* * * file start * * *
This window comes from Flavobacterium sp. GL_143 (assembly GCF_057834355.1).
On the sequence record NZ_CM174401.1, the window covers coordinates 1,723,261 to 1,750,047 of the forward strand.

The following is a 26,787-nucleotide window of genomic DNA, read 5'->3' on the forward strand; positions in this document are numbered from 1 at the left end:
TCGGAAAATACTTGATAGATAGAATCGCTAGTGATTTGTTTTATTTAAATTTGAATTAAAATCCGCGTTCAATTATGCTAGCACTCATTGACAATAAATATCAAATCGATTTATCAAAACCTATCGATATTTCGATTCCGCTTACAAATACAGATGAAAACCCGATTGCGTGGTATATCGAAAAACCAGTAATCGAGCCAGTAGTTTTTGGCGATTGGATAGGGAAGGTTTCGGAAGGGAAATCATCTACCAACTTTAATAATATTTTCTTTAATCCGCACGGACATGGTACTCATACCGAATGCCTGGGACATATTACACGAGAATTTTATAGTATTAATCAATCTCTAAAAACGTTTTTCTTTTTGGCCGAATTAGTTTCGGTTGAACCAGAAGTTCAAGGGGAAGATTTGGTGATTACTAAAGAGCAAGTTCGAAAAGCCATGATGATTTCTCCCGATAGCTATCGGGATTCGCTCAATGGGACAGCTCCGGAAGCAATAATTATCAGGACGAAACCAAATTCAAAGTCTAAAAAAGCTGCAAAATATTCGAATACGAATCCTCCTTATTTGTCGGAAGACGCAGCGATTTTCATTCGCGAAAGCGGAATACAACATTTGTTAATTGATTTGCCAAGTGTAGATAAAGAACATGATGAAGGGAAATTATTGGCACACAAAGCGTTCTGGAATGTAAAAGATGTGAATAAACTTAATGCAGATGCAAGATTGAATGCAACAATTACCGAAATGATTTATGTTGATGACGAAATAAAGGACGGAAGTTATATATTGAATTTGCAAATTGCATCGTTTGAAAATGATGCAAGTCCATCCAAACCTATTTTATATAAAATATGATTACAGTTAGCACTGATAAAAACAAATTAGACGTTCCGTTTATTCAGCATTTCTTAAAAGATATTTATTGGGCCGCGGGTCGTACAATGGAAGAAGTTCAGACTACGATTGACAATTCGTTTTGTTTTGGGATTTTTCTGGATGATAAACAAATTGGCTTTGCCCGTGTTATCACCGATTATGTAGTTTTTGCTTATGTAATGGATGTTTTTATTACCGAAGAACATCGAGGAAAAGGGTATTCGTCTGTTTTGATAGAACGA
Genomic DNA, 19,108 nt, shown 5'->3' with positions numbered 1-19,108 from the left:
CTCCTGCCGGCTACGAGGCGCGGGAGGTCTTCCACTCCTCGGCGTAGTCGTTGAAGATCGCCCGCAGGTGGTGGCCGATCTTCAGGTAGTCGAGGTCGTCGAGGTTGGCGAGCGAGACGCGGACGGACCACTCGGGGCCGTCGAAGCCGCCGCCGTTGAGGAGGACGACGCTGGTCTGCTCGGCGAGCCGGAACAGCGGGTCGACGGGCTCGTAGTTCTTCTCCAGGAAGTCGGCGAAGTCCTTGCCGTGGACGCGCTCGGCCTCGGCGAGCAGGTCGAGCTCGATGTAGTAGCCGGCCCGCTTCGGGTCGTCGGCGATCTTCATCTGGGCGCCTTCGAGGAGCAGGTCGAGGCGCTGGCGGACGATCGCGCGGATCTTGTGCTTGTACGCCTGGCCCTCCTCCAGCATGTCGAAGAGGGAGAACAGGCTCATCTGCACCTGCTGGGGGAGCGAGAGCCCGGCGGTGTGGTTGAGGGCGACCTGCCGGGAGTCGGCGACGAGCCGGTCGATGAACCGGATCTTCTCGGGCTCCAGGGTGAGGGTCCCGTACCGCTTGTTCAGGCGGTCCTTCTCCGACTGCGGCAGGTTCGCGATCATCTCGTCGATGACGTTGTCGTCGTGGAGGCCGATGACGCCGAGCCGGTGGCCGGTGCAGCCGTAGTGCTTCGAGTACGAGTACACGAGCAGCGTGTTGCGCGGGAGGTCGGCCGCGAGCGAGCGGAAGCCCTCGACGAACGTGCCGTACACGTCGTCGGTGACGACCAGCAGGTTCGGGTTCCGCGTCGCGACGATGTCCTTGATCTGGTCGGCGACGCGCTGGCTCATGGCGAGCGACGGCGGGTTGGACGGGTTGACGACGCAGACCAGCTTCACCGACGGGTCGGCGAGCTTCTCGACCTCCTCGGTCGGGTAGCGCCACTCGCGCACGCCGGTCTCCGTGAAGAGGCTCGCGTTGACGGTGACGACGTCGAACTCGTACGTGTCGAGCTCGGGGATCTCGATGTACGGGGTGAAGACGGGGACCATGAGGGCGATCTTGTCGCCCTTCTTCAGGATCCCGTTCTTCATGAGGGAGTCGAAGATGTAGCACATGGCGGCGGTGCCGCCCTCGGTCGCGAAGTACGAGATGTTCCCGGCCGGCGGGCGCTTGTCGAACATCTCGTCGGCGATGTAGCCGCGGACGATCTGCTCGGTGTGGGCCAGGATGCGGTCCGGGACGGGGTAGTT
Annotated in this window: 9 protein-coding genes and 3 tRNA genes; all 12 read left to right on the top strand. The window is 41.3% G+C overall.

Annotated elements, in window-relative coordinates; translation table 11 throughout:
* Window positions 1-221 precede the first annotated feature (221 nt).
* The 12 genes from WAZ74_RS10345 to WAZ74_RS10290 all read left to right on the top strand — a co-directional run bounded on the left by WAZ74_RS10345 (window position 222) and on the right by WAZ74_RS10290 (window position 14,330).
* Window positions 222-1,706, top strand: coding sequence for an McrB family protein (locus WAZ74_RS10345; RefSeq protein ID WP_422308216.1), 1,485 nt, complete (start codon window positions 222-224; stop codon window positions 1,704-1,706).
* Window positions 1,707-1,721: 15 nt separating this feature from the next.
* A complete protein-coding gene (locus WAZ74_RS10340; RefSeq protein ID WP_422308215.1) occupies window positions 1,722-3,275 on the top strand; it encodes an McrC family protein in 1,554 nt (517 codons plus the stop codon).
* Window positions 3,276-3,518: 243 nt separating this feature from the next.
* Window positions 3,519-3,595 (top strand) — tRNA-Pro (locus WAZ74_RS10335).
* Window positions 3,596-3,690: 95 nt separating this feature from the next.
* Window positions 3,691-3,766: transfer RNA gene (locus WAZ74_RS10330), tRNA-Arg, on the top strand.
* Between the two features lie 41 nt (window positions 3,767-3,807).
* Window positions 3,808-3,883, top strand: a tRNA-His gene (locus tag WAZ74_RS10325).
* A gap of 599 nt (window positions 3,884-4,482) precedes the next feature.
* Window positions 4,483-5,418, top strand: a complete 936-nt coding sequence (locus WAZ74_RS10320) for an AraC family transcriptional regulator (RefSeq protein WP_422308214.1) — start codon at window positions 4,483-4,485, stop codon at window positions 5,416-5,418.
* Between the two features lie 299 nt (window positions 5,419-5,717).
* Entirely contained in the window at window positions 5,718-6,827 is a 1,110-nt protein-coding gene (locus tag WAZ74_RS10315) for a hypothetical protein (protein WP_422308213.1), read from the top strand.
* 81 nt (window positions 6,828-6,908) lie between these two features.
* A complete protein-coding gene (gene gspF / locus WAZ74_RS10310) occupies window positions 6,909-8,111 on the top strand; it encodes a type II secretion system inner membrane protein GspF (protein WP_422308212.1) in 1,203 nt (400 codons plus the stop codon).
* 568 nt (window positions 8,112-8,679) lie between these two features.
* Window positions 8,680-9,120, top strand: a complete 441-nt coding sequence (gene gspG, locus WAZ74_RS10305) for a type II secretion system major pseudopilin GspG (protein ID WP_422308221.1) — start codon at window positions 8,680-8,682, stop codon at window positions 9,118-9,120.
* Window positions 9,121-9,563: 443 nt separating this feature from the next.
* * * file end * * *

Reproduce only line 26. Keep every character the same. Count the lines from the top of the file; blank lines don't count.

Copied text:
* 568 nt (window positions 8,112-8,679) lie between these two features.